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Posts Tagged ‘popular fiction’

I apologise if it appears I’m blowing my own trumpet (which I am), but when you read this, you’ll understand why. I came across this recently and it really made my day:

“This book was marketed as Indian chicklit, part of a new wave in Indian publishing. Well it does have a spunky, 20-something female as the lead character; but the reason I liked it (and no I’m not trying to be snotty about chicklit…for the record, I LOVE chicklit) was because it’s an intricate murder mystery too.

For Indian readers who grew up reading Agatha Christie and felt sorry for themselves because they believed they could never relish that pleasure in an Indian form…well…there’s hope. Now, now… Jain is no Christie. Judging from her glam author photo and bio, she might even take offence at being compared to a badly dressed tame dame, no matter how successful. But she sure possesses a talent for dragging you, protestingly at first, through a hundred twists and turns to finally catch the killer.

There are a bunch of interesting suspects who are all linked to each other and to the victim in rather complex ways. Jain keeps all these connections, cross-connections, and revelations moving along smoothly as she weaves her way to the climax. And she does all this without subverting any of your cherished beliefs such as: a) highly-placed murderers never get caught in India b) Mumbai traffic is BAD c)and Indian policemen are lazy and inefficient. They might be lazy and inefficient but they can solve murders when they want to…as long as they have a nutty TV writer and her hot squeeze of a serious author to help them.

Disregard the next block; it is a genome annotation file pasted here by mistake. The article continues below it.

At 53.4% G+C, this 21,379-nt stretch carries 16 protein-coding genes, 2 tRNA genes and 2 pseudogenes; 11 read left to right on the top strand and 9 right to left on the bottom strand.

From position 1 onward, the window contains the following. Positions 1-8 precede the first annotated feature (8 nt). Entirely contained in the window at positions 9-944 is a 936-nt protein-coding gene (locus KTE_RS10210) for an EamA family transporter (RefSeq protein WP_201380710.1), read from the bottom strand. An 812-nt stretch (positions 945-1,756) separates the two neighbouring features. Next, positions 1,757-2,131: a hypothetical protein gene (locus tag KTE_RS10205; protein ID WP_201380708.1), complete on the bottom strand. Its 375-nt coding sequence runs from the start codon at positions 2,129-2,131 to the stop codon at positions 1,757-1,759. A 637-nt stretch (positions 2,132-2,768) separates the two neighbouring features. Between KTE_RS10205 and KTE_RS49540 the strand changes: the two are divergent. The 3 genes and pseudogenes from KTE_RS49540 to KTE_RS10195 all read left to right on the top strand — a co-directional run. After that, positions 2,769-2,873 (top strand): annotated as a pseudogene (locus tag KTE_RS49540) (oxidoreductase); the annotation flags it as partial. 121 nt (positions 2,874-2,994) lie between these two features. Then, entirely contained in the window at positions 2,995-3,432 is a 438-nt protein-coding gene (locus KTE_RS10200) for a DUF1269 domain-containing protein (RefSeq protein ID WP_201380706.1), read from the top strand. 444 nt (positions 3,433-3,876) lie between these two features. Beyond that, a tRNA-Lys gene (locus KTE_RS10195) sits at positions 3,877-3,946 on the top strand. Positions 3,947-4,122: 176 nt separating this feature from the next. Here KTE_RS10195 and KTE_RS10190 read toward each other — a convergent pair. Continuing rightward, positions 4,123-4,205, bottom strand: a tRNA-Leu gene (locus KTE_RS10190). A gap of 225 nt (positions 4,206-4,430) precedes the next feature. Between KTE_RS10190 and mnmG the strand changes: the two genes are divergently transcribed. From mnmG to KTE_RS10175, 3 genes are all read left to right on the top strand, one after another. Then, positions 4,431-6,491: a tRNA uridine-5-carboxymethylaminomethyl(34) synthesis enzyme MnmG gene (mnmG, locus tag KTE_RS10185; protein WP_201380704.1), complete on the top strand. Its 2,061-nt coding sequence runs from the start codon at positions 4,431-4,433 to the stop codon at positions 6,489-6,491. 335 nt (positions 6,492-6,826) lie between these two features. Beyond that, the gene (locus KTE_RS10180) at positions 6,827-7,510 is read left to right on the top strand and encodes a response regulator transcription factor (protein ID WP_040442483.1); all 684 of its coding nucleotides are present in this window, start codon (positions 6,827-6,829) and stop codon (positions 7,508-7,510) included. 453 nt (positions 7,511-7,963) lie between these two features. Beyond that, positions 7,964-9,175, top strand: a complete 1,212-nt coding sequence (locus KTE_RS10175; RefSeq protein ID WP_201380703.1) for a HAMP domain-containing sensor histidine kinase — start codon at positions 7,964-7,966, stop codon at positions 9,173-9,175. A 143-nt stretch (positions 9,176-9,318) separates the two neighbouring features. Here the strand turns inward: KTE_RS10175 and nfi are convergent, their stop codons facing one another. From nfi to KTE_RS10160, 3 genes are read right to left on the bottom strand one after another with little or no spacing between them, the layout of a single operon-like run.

Policeman Gaitonde is my favourite character in the book…I find myself saying ‘actuities’ and ‘hau’ every now and then…try it…your tongue twists interestedly around them…in a way it never will around ‘activities’ and ‘have’. Some of the characters are rather cliched but they help to build the atmosphere. I’m convinced it will be made into a movie soon…I had the feeling I was not reading a book so much as watching a fun thriller–a blend of Ram Gopal Varma and the Rajat Kapoor/Vinay Pathak stable.”

Read the original review here.

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